12:00 AM, December 07, 2016 / LAST MODIFIED: 12:15 AM, December 07, 2016

Special Child Marriage Provision

Society to go back 100yrs

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Society will roll back 100 years if the proposed Child Marriage Restraint Act 2016 keeps the provision of allowing marriage of girls under 18 years under special circumstances, said rights activist Khushi Kabir yesterday.

The intention to marry a child is a sign of mental sickness, she told a discussion ActionAid Bangladesh organised as part of a two-day programme on “Breaking Barriers, Transforming Young Lives” at a hotel in the capital.

“We cannot bring equality without considering men and women as human beings,” she said, adding that the provision might seem alright to the naked eye but was unacceptable.

Gender-based disparity begins at family level and is deep-rooted in society and a female child needs nourishment for growth but giving birth leads to extra physical burden and a lack of nutrition, she said.

Getting a girl married before she gains maturity forces her to become a woman and deal with a lot of responsibilities and puts immense pressure on her mind, said Khushi.

Terming dowry a conventional problem, she said some families still took girls as a burden. She emphasised working with youths and schoolchildren to change the mindset towards women.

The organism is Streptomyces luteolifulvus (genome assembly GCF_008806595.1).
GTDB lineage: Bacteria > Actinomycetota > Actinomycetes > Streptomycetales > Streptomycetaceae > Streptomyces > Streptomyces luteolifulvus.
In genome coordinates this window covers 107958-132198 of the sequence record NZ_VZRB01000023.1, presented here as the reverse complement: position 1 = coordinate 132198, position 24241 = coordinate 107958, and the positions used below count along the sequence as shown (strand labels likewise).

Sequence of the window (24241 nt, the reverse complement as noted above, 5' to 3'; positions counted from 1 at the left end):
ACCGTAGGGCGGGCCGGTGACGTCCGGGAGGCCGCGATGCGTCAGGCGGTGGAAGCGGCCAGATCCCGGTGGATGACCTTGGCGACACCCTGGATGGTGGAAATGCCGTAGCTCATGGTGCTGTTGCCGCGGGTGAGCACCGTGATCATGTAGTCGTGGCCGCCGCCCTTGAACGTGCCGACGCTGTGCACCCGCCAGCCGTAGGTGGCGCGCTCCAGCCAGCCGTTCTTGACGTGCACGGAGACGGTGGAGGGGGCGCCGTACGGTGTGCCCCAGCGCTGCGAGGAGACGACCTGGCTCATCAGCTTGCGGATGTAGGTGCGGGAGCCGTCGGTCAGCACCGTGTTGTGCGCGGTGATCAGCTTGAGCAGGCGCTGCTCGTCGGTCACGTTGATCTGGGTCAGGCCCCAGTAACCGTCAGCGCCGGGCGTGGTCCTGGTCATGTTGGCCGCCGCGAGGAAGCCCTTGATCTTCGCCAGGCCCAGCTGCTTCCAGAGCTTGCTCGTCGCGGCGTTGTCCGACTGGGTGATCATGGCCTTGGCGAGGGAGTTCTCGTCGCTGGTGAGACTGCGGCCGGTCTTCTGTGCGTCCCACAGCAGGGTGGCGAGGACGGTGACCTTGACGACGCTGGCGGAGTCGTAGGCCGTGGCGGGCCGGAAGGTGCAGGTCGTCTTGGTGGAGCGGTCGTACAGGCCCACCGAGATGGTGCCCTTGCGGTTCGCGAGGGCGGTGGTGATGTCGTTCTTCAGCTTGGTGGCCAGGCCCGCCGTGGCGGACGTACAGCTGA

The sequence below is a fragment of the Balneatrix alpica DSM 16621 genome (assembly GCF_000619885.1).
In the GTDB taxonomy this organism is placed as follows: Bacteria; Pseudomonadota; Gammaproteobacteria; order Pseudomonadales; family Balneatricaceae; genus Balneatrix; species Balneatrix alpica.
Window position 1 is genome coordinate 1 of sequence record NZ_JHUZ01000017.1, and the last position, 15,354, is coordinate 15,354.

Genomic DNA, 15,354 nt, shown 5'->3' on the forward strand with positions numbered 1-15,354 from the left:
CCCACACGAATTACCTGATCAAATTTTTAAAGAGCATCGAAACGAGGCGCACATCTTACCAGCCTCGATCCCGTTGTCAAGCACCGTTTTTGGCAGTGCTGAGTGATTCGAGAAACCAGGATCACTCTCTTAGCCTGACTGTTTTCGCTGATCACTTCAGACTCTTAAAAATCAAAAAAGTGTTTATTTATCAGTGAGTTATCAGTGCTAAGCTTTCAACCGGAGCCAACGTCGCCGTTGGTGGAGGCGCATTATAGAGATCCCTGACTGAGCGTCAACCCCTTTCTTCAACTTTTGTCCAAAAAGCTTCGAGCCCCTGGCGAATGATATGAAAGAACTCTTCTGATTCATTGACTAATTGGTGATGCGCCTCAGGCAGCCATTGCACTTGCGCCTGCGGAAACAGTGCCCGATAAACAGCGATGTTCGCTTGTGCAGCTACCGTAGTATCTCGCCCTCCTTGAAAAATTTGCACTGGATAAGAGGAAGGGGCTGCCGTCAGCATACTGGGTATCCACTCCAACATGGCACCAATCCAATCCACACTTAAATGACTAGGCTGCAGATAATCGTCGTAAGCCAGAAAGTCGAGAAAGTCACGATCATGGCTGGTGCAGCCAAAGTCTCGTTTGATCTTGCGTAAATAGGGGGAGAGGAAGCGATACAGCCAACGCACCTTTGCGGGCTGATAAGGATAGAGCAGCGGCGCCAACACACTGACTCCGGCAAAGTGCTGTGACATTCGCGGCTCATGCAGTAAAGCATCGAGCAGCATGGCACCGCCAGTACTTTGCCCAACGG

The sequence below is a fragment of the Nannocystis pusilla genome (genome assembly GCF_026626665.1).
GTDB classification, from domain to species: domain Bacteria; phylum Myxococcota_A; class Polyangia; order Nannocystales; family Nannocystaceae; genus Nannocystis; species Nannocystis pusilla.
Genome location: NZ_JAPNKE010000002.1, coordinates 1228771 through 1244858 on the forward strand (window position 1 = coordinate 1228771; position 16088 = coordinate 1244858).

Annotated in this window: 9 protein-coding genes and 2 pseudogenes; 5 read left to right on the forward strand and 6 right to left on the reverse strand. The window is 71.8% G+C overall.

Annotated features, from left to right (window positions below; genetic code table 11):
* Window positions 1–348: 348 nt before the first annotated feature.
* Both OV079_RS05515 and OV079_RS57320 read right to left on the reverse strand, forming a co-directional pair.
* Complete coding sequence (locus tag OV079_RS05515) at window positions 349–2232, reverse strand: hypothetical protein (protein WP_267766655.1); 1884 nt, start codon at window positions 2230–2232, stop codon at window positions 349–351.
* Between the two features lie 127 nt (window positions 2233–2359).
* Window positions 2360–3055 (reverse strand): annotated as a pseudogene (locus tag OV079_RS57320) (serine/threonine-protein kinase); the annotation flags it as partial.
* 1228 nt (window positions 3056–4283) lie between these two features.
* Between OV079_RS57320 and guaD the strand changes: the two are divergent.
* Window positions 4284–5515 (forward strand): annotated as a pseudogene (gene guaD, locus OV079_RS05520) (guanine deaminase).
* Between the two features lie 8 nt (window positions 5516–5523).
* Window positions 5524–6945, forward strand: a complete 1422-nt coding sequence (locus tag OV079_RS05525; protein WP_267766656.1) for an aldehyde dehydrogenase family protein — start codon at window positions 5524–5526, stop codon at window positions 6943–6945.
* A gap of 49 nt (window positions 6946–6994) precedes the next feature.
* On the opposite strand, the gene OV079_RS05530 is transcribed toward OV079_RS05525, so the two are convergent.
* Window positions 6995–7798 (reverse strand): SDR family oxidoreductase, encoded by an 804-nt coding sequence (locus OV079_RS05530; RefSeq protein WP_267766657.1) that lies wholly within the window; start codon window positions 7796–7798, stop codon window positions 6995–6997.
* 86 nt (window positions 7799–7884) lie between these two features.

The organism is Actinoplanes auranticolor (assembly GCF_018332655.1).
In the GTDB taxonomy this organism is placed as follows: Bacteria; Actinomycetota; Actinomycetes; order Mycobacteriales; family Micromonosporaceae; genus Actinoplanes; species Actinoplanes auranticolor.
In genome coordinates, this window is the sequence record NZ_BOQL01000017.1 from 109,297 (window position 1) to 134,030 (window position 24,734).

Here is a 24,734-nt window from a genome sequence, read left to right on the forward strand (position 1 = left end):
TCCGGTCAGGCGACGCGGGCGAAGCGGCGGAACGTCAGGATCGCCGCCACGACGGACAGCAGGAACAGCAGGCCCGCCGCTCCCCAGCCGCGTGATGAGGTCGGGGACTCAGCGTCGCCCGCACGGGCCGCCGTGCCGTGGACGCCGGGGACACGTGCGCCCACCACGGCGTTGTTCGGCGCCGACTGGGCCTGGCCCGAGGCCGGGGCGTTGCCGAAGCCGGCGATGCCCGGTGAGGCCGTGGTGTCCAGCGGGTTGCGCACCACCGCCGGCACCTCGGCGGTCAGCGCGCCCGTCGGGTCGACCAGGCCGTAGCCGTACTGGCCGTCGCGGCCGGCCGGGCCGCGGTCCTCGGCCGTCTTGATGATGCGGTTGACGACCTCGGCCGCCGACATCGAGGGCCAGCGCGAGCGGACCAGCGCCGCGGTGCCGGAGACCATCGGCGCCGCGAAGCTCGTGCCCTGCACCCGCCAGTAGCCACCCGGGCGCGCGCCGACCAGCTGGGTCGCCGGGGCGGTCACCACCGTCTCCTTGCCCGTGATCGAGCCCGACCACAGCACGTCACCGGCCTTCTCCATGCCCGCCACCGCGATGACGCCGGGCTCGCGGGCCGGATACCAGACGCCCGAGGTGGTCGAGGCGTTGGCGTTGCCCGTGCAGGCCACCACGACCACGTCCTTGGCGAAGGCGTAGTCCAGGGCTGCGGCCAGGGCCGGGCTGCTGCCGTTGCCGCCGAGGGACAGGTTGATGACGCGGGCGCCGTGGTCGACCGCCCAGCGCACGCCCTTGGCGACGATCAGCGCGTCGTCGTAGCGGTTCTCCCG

The special provision indicates that the nation's achievements throughout the years were about to be lost, said ActionAid Bangladesh Country Director Farah Kabir, adding that Sustainable Development Goals cannot be achieved if child marriages cannot be stopped.

She also termed the practice of making rape victims marry the perpetrators “a capital punishment for the victim”.

One Sabina Yasmin of Magura said she had a divorce for being married off to an honours student while in class six. She said an organisation she was working for under an ActionAid Bangladesh stopped 25 child marriages this year in two Magura unions.

The discussion was organised for youth organisations with the participation of non-government organisations and donors aiming to address social issues and for building capacity.

Towfiqul Islam Khan, a research fellow of the Centre for Policy Dialogue, also spoke.

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